- Stopping smoking which increases risk for PAD by four times
- Lowering blood pressure to avoid heart disease, stroke and kidney disease
- Reducing blood cholesterol which can delay or reverse plaque build-up
- Controlling blood glucose levels for people with diabetes
- Following a healthy diet plan low in fat, cholesterol and salt and that includes fruit, vegetables and low-fat dairy products
- Treating obesity
- Being physically active
Peripheral Artery Bypass
Treatments Related to Peripheral Artery Bypass
In addition to peripheral artery bypass surgery, doctors may recommend one of several different treatment options for peripheral artery disease (PAD). These include other nonsurgical procedures, medications and lifestyle changes.
In addition to peripheral bypass, other nonsurgical options to restore blood flow include angioplasty and atherectomy. Angioplasty involves inserting a balloon attached to a thin catheter into the artery. The balloon is inflated, forcing plaque toward the artery wall, widening the opening and restoring blood flow. In addition, a small mesh tube called a stent may be placed in the artery to keep it open. The stent may be medically treated with drugs that help prevent future blockages.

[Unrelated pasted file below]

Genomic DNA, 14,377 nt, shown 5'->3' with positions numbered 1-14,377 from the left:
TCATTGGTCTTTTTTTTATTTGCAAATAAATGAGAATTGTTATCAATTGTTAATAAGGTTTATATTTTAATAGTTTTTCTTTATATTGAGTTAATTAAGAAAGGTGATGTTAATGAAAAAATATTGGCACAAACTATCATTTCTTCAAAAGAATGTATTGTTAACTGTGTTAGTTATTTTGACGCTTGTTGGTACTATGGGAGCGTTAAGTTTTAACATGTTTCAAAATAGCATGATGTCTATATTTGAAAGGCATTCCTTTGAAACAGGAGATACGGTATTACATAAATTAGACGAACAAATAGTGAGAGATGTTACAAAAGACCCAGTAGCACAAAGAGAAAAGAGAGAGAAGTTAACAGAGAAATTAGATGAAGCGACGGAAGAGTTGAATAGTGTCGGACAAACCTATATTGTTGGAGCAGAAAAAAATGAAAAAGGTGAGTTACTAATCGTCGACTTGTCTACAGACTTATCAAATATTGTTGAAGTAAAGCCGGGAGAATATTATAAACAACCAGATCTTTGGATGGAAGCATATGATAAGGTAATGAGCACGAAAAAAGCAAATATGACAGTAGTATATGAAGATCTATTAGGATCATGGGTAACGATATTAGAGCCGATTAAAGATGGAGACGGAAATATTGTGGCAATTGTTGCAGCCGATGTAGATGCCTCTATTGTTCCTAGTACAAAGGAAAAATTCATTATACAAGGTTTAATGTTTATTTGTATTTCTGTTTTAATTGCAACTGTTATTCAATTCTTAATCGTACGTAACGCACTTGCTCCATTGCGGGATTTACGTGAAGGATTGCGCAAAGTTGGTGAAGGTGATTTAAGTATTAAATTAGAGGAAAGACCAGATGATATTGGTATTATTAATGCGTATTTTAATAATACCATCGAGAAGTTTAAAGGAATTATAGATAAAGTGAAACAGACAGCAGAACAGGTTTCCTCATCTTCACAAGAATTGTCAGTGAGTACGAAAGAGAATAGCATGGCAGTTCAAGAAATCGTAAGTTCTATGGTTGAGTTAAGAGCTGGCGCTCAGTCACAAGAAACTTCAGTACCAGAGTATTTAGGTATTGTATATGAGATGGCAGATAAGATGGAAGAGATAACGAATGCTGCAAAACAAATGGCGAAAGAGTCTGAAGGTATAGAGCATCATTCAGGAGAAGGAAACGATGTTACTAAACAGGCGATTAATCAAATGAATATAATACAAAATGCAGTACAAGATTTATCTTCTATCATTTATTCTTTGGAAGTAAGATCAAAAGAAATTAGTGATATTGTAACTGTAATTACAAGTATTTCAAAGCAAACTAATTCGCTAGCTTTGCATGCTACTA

Like angioplasty, atherectomy uses a catheter inserted into the artery, but has a cutting tool to shave or cut away plaque. The bits of plaque are removed through the catheter, or wash away in the blood if small enough. Another type of atherectomy involves the use of a laser to dissolve the blockage.
Before recommending surgery, the doctor may prescribe medications to reduce cholesterol levels, lower blood pressure, prevent blood clots from forming due to reduced blood flow, and to ease pain.
Treatment options, including peripheral artery bypass, include long-term lifestyle changes. Among these factors are